8 years ago

Volume 14 - Issue 5 - February 2009

FOR OPENERSKeeps rainin'

FOR OPENERSKeeps rainin' all the timeIt's going to be a year of significant challenges for lots of us in the artscommunity. (Notice, please, that I used the word "us" when I said arts community.WholeNote magazine may not be arts or culture in the way the Arts Councils usethe words. But if phrases like labour of love and precariousness of livelihood arepart and parcel of your notion of community arts, then count us among your fellowarts workers.) Now, where was I? Oh yes, significant challenges.First, it is going to be a challenge to remain confident. "It's not raining right now,but they say there's this huge storm about to break. So, better hunker down. Doless. Give less. Save for that rainy day."Ever notice that they - i.e. the experts - have jobs, ... being experts. So they think the storm hasn't hit yet. Well I havesome news for them. Down here, in community arts land, its raining already! In fact, in community arts land, as the songsays, it keeps rain in' all the time.So to those of you, hand in pocket, weighing up whether to give or save for a rainy day, I say give! In community artsland , stormy economic times are good planting weather.An even bigger challenge for the arts in these times is how to avoid becoming the whipping boy for ugly spirited governmentslike some of the ones we tend to get. You know the scenario: "Of course we can still find money for the Canada Council sothey can give it to some artist to make a meat dress and then film it as it turns maggoty. We ' ll just take the money from thelocal food bank." And zap! there we are again. The arts and culture scapegoat prancing around in the rain with a public opinionlightning rod tied to our tail.Well, to those of you getting ready to launch a thunderbolt's worth of righteous indignation if government dares tospend on "frills" in these times of uncertainty, I say give it a rest!In community arts we make a dollar go further than any other sector of the economy. (I have experts to prove it!)Because when it rains we fill our barrels with hope.Want to know who "we" are? Take a walk through our listings pages and see. And then, take your hands out of yourpockets, with cash in them, and head on out! Now's the time to keep local music alive.David Perlman, editoreditorial@thewholenote. cornwholenoteTHE TORONTO CONCERT-GOER'S GUIDEVolume 14 #5, February 1 - March 7, 2009Copyright© 2008/2009 WholeNote Media, Inc.720 Bathurst St, Suite 503, Toronto ON M5S 2R46Thanks to this month's contributorsBeat by Beat:Early - Frank NakashimaQuodlibet -Allan PulkerWorld - Karen AgesOrchestra and Band - Jack MacQuarrieOpera and Music TheatreChristopher Haile, Phil EhrensaftChoral - mJ buellMusical Life - mJ buellBooks - Pamela MarglesFeatures: Ori Dagan, Colin Eatock, Nick TortiCD Reviewers: Karen Ages, Ori Dagan, Seth Estrin,Daniel Foley, Jim Galloway, Janos Gardonyi,John S. Gray, Richard Haskell, Pamela Margles.Richard Marsella, Cathy Riches, Terry Robbins,Bruce Surtees, Ken Waxman, Dianne WellsPhoto and Editorial research: Nick TortiProofreading: Simone Desilets, Nick Torti,Listings: Colin Eatock, Richard Haskell, Felix Deak,Ori DaganLayout and design: Verity Graphics,Rocket Design (cover)Main Telephone: 416-323-2232Fax 416-603-4791Switchboard and General Inquiries: Extension 21Publisher: Allan Pu Iker- publisher@thewholenote.comEditor: David Perlman - editorial@thewholenote.comEditorial assistant: Nick Torti -wmieditor@thewholenote.comCD Editor: David Olds - discoveries@thewholenote.comEvent advertising/membership:Karen Ages - members@thewholenote.comProduction liaison/retail &educational advertising:Jack Buell- adart@thewholenote.comClassified Advertising; Announcements, Etc:Simone Desilets- classad@thewholenote.comListings department:Colin Eatock- listings@thewholenote.comJazz Listings:Ori Dagan - jazz@thewholenote.comWebsite:Bryson Winchester - systems@thewholenote.comCirculation, Display Stands & Subscriptions :Chris Malcolm- circulation@thewholenote.comProduction Management:Peter Hobbs, production@thewholenote.comWWW. THEWHOLEN OTE.COMUPCOMING DATES AND DEADLINESNext issue is Volume 14 #6covering March 1 - April 7, 2009Free Event Listings Deadline:6pm Sunday February 15Display Ad Reservations Deadline:6pm Friday February 13Advertising Materials Due:6pm Tuesday February 17Publication Date:Friday February 27WholeNote Media Inc. accepts no responsibility or liabilityfor claims made for any product or service reported on oradvertised in this issue.Circulation Statement,February 2009: 30,000 printed and distributedPrinted in Canada byCouto Printing and Publishing ServicesCanadian Publication Product Sales Agreement 1263846ISSN 14888-8785 WHOLENOTEPublications Mail Agreement #40026682Return undeliverable Canadianaddresses to:WholeNote Media Inc.503-720 Bathurst StreetToronto ON M5S 2R4www.thewholenote.comF EB RUARY 1- MARCH 7 2009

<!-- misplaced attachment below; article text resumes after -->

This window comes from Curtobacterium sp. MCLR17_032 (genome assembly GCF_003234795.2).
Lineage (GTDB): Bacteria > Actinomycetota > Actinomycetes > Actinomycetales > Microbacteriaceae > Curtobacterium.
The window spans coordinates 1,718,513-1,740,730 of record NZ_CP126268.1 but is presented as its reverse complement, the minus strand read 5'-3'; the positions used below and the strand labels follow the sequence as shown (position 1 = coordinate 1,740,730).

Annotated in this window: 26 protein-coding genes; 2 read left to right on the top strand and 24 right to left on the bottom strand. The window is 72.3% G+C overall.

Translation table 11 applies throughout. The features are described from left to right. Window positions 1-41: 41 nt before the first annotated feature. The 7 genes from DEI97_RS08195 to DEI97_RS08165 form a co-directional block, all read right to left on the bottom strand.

COVER STORYBrainerd Blyden-TaylorSHARING OUR NATIONAL DETTBy Colin EatockThe Nathaniel Dett Chorale is no stranger to prominentpeople and occasions: over its ten-year history,the Toronto-based choir has sung at events honouringNelson Mandela, Desmond Tutu and Mohammed Ali.But last month's engagements in Washington DC werein many ways unprecedented, thrusting the group ontothe world stage."We were pleased and flattered by the invitations,"said the choir's director, Brainerd Blyden-Taylor (withunderstated delight), shortly before his choir sang atthe festivities surrounding Barack Obama 's inauguration."We not only represent Afrocentric music, butalso a kind of diversity that's responsive to Obama 'sideas about community and coming together. "The only Canadian musical group to take part in theinauguration events, the choir performed on January19 (Martin Luther King Day) at the Smithsonian Institution'sMuseum of the American Indian. On January20 - the day of Obama 's inauguration - the choir sanga concert at the Canadian Embassy.I FIRST HEARD the Nathaniel Dett Choraleabout a year ago, in rehearsal at St. Timothy'sAnglican Church. In many ways, thiswas a typical choir rehearsal, as the conductor,Brainerd Blyden-Taylor, coaxed a longerline from one section and a more pronounceddotted-rhythm from another.However, it was obvious from the brightfocus of the voices that this group of 21singers is no amateur choir. And the repertoirethey were singing was unusual: Hiawatha'sWedding Feast, by the 19th-centuryAfro-British composer Samuel Coleridge-Taylor. As well, the ensemble has a distinctiveappearance: it's the only professionalchoir in Canada made up largely (but notentirely) of singers of African descent.A few days later, the 55-year-old Trinidad-bornconductor talked to me about hischoir over lunch. He's clearly proud of howhis group has developed - but he also notesthat his reasons for creating the NathanielDett Chorale haven't changed since itsfounding, a decade ago."The idea was to do more that just singnotes wel l. There was also a social componentto it - to build bridges of caring, understandingand appreciation through the mediumof music. And we wanted to do thatwithin what is perceived to be the largerblack community. When I started it, I decidedthat I didn't want to name the group aftermyself - I wanted a name that would honourblack Canadian heritage somehow."So who was Nathaniel Dett? According tothe Encyclopedia of Music in Canada, he wasborn near Niagara Falls, Ontario, in 1882.He studied music in the USA (where he spentmost of his life) , and in 1925 went to Paris toreceive instruction from the famous musicalpedagogue Nadia Boulanger. Returning toAmerica, Dett established himself as a distinguishedorganist, composer and teacher,who performed in Carnegie Hall and forF EBRUARY 1 - MARCH 7 2009The Nathaniel Dett Chorale performs on the steps of the Canadian Embassyoverlooking the beginning of U.S. President Barack Obama 's Inaugural parade.~ason & T!)amlinDiscover whyMason & Hamlin pianosare referred to as"The World's Finest",,RRESTRICTED TOLimited Production built by handusing only the finest materialsFor an appointment to see and play Canada's largest selection(all models !) of new Mason & Hamlin grand pianos you are invitedto call 1-866-631-6696 or email willem@masonhamlin.caWWW.